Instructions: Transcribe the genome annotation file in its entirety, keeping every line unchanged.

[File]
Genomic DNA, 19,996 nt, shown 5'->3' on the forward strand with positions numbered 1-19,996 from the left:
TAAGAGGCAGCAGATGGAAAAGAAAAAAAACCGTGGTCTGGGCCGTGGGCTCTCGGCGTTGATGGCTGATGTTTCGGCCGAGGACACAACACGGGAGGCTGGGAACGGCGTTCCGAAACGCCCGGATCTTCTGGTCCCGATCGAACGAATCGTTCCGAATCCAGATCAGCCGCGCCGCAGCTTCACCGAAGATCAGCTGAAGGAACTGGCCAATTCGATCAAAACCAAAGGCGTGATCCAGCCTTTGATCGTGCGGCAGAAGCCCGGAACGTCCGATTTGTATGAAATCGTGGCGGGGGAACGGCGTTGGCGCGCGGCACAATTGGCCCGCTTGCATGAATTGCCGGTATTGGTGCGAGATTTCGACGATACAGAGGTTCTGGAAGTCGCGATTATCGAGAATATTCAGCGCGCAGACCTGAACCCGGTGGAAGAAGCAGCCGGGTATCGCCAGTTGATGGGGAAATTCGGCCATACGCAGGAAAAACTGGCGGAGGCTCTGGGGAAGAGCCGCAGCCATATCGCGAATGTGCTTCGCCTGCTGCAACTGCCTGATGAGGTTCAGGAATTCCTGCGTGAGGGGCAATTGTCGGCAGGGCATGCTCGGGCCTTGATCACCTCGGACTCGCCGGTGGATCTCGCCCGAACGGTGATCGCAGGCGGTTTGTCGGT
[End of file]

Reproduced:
Genomic DNA, 19,996 nt, shown 5'->3' on the forward strand with positions numbered 1-19,996 from the left:
TAAGAGGCAGCAGATGGAAAAGAAAAAAAACCGTGGTCTGGGCCGTGGGCTCTCGGCGTTGATGGCTGATGTTTCGGCCGAGGACACAACACGGGAGGCTGGGAACGGCGTTCCGAAACGCCCGGATCTTCTGGTCCCGATCGAACGAATCGTTCCGAATCCAGATCAGCCGCGCCGCAGCTTCACCGAAGATCAGCTGAAGGAACTGGCCAATTCGATCAAAACCAAAGGCGTGATCCAGCCTTTGATCGTGCGGCAGAAGCCCGGAACGTCCGATTTGTATGAAATCGTGGCGGGGGAACGGCGTTGGCGCGCGGCACAATTGGCCCGCTTGCATGAATTGCCGGTATTGGTGCGAGATTTCGACGATACAGAGGTTCTGGAAGTCGCGATTATCGAGAATATTCAGCGCGCAGACCTGAACCCGGTGGAAGAAGCAGCCGGGTATCGCCAGTTGATGGGGAAATTCGGCCATACGCAGGAAAAACTGGCGGAGGCTCTGGGGAAGAGCCGCAGCCATATCGCGAATGTGCTTCGCCTGCTGCAACTGCCTGATGAGGTTCAGGAATTCCTGCGTGAGGGGCAATTGTCGGCAGGGCATGCTCGGGCCTTGATCACCTCGGACTCGCCGGTGGATCTCGCCCGAACGGTGATCGCAGGCGGTTTGTCGGT